First, U.S. home prices continued to rise in 2022. Our National Composite Index gained 5.8%, which is its 15th highest reading in 35 years of data. That said, 2022’s price gains were significantly lower than those of 2020 and (especially) 2021’s record-setting pace.

Positive gains at a lower rate are evidence of deceleration. Housing is seasonal (with stronger demand in the spring and summer than in the winter), so it’s analytically convenient to look at 12-month price changes, as Exhibit 2 does. The exhibit shows that year-over-year price gains peaked in March 2022 at 20.8%, and began to decline thereafter (with deceleration becoming much more noticeable after the index peaked in June).

Exhibit 2 also reminds us of the remarkable surge in home prices that occurred beginning in 2020. Year-over-year price changes rose steadily from 4.4% in May 2020 until reaching their peak 22 months later. It’s arguable that the growth of remote work fueled at least some of this price move, as larger homes at a distance from urban centers became more attractive in the aftermath of COVID-19-induced shutdowns.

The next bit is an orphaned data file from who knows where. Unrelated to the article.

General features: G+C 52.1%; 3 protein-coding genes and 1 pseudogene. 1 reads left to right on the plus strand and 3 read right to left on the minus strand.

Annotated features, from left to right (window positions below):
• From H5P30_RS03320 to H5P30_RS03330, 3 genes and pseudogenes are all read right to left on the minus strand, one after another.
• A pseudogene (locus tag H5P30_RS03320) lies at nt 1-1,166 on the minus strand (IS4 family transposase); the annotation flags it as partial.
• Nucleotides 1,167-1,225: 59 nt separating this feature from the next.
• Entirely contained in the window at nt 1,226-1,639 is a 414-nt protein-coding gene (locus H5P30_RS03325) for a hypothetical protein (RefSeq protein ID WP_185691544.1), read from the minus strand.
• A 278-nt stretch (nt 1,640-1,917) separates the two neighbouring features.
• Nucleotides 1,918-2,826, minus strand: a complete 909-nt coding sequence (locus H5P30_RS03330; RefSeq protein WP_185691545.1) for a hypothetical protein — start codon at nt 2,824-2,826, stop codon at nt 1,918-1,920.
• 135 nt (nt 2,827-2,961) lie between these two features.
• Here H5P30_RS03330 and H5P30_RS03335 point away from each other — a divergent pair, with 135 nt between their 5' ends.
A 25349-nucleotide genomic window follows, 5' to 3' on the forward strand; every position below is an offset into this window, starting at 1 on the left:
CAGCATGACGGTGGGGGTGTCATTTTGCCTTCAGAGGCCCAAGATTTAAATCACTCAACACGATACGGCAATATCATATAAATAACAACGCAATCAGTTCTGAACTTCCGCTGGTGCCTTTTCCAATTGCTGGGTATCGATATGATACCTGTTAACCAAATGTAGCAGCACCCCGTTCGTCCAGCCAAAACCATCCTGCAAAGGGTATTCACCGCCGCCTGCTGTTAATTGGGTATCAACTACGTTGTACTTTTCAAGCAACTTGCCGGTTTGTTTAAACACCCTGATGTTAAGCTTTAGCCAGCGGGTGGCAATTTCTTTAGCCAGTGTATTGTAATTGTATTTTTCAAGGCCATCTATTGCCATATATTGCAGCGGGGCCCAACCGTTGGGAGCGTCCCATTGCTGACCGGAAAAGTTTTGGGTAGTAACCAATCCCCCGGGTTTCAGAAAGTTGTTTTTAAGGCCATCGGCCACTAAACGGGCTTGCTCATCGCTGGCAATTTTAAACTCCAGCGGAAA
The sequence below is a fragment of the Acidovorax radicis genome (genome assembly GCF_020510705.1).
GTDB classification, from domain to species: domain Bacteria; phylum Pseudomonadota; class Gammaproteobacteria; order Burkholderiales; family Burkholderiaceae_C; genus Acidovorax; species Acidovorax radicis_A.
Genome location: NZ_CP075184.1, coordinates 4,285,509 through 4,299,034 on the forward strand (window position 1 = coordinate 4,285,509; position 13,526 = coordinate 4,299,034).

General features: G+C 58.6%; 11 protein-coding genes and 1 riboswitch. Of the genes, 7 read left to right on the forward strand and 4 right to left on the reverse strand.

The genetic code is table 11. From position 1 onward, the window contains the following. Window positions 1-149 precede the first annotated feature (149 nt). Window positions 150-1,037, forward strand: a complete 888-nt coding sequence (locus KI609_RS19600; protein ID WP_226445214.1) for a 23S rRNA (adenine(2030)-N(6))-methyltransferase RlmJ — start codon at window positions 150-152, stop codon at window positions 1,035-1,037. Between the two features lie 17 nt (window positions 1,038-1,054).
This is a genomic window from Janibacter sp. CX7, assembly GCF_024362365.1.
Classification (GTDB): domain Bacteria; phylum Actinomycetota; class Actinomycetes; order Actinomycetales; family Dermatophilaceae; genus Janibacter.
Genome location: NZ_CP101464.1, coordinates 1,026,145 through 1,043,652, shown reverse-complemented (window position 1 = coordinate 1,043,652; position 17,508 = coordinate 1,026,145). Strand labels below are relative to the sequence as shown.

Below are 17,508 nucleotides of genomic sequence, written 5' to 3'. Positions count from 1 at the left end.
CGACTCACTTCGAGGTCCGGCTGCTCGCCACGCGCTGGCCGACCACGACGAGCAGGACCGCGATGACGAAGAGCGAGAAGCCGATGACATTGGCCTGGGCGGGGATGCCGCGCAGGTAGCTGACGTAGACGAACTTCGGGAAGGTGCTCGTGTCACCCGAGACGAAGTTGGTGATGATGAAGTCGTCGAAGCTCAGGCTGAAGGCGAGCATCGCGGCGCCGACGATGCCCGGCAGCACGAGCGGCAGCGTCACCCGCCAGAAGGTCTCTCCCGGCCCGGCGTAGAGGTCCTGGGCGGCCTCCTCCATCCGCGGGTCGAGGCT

Some urban centers, of course, are more equal than others. In addition to our composite indices, the S&P CoreLogic Case-Shiller family includes data on 20 metropolitan areas, whose 2022 performance is graphed in Exhibit 3. There was an above-average spread between the year’s best performer (Miami, +15.9%) and its worst (San Francisco, -4.2%).

Finally, it’s interesting to observe how some broad social trends are reflected in our housing data. A number of commentators have noted that relatively expensive, high-tax states are losing population to more affordable areas. Exhibit 4 compares average 12-month price changes for the South (Miami, Tampa, Atlanta, Charlotte, and Dallas) and the West Coast (Los Angeles, San Diego, San Francisco, Portland, and Seattle). Over the long run, the relative advantage passes from one series to the other. The West Coast, for example, did much better as housing prices recovered in 2012-2014.